I have to give a shout-out to my friend, Cait, for first posting a link to my Facebook wall about Nadjah Bray, the Chopped Junior® star who cooked her way to the top of the competition, and introducing me to this Food Network star.  I clicked the link back in late August, wondering, Why a post about a cooking show?  Cait (and everyone else) knows I’m not a master of the kitchen . . .

But Nadjah’s cooking skills weren’t what made me tear up (although she’s certainly quite the talent!), but rather the reason why Cait posted the link in the first place.  Nadjah’s inspiration for being on the show resonated with me deep down to my very bones: She was helping her family raise her twin autistic siblings.  “And I just want to help other kids out there if they’re going through what I went through.”

Oh my God . . . I stared at the computer screen, I HAVE to talk to her . . .

Like a good little internet stalker, I contacted everyone I could, from Food Network to its parent corporation, explaining that I was the Vice President and Co-Founder of the California chapter of the Sibling Leadership Network.  No one was legally able to provide me with Nadjah’s contact information.  Then, like a dummy, I did a Facebook search, which I should have done 50,000 searches prior.  Her page came up instantly.

I messaged Nadjah’s Facebook page and immediately got a response.  I was so excited to have seen the clips of Nadjah’s win on Chopped Junior® and to hear her inspiration.  She wanted to pay it forward, help Siblings just like I was trying to help them, get the word out about Sib support and understanding.  Could she please please please talk to me???

I felt like a kid begging Santa for a puppy!

“I’m very excited to talk to you!” came her response!  

So without further adieu, I am pleased and honored to feature Nadjah Bray, Chopped Junior® Champion and Sister extraordinaire, answering questions about her experience and sharing details about what being a Special Sib is all about.

Jackie: Nadjah!  I’m so thankful and honored you agreed to talk to me!  I can’t tell you how excited I was to hear that A FOOD NETWORK STAR was pursuing her dreams of Sibling support!  I’d love it if you could tell me a little about yourself and how you came to enjoy cooking?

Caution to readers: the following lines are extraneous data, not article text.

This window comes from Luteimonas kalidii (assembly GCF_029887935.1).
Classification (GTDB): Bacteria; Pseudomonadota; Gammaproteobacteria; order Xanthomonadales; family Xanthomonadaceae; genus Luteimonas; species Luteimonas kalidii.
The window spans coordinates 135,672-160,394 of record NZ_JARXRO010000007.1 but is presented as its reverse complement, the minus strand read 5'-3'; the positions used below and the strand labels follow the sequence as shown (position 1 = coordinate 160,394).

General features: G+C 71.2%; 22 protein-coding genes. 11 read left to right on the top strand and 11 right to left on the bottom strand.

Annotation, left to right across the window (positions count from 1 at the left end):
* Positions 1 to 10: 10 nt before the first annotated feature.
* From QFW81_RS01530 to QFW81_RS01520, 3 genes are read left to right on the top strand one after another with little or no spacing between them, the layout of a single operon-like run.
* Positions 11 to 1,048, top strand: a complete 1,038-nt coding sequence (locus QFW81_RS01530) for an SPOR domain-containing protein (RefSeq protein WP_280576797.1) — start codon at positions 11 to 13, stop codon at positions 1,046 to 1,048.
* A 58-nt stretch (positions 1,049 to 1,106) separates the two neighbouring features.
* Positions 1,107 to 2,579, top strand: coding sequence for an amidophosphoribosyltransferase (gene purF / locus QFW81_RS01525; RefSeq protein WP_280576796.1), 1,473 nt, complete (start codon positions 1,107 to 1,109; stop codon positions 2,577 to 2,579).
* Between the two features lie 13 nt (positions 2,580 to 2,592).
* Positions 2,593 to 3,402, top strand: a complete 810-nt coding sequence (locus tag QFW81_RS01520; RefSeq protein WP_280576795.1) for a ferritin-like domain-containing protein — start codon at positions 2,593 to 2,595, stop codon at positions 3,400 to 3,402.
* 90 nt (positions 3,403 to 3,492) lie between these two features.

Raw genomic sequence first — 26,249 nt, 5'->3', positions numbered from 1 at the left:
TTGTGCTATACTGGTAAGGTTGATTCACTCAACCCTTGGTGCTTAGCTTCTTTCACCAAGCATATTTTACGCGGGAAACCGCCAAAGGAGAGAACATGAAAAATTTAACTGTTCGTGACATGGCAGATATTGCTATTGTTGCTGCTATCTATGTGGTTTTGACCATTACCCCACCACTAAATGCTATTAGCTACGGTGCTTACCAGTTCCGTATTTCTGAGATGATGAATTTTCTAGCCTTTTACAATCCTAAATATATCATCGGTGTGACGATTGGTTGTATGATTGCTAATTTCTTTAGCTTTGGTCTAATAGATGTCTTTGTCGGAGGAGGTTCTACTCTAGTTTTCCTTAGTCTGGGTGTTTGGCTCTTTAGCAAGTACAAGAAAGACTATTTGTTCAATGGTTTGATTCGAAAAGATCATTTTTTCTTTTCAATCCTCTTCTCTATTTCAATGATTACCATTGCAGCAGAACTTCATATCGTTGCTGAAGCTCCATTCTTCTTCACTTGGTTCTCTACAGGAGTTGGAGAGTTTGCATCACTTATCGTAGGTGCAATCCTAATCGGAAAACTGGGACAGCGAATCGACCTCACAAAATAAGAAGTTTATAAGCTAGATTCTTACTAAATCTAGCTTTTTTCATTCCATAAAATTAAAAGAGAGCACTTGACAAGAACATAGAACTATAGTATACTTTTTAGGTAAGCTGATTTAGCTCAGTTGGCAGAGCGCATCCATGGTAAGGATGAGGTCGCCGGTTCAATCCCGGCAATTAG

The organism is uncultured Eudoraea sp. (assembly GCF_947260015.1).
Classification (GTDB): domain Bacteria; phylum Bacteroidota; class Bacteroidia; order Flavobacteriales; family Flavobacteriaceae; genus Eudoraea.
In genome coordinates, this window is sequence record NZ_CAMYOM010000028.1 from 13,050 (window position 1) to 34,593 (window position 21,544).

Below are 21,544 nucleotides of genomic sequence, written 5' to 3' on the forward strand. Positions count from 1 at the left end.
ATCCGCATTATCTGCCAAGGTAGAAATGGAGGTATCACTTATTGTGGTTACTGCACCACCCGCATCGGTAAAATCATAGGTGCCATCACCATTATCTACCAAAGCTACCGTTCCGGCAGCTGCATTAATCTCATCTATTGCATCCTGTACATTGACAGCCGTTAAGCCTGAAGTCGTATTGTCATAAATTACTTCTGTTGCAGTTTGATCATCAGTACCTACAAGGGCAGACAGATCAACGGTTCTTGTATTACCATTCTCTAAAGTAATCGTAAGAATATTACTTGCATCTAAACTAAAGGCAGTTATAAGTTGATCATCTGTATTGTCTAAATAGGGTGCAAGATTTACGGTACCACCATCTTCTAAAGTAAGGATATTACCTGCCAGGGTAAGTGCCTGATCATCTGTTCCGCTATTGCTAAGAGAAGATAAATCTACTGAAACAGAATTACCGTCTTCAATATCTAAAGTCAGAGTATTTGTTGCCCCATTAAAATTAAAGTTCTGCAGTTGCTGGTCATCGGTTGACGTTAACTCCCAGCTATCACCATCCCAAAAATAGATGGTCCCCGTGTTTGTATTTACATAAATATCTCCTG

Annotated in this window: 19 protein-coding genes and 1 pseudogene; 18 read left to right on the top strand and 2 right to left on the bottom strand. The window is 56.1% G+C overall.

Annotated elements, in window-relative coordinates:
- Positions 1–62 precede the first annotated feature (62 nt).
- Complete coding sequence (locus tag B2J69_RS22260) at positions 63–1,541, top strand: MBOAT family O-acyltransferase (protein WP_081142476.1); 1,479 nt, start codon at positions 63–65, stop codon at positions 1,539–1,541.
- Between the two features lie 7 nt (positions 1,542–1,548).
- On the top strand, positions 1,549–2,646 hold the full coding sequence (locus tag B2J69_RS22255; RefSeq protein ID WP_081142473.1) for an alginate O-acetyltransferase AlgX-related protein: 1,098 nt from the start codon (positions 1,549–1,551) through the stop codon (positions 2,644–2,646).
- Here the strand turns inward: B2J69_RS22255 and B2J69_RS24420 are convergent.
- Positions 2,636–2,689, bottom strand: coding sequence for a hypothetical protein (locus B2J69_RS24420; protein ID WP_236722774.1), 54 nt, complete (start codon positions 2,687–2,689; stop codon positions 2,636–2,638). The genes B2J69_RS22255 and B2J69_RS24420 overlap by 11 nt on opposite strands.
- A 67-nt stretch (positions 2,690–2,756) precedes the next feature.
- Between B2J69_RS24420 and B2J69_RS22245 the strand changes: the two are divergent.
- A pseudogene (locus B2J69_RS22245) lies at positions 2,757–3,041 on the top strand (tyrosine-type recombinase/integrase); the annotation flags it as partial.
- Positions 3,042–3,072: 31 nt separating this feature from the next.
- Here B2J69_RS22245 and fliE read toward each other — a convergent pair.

Nadjah: Jackie thank for giving me the opportunity to share my story with you. I’m truly honored that a fellow AuSome sibling has reached out to me.

I began my journey in the kitchen when my sister Ny’Leah was born. She was born in distress and lacking oxygen. She’s diagnosed with H.I.E (hypoxic ischemic encephalopathy), epilepsy, cortical vision impairment and cerebral palsy. She spent 4.3 weeks in NICU, and my parents were gone from home everyday to visit and care for her.

I started brewing coffee and making breakfast for my mother and siblings every morning. Then I continued my passion while learning new cooking skills daily. Once my sister was discharged from NICU, mom needed assistance and would give me cooking instructions, and everyday I added my own twist and my whole family enjoyed my learning process.

J: Yep, sounds like a Special Sibling.  Your family is so lucky to have you there when they needed you.  What are some of your favorite dishes to cook?

Nadjah: I enjoy cooking healthy, savory, crockpot meals. I love Italian, Mediterranean, and Southern cooking.

I really enjoy seafood, and the very creative ways of cooking vegetables.

J: Yum!  Is there a secret to being a great cook? 

Nadjah: I believe in cooking with love. If you do not do it with love, it will not taste right. You have to enjoy cooking and be willing to try new techniques.

J: Very cool!  There’s a similar sentiment in my family.  What were some of the greatest and some of the worst moments when you were competing on Chopped Junior®?

Nadjah: My greatest moment was the entree round. They didn’t show it, but helping Christian was very humbling. He was very distraught and needed our help.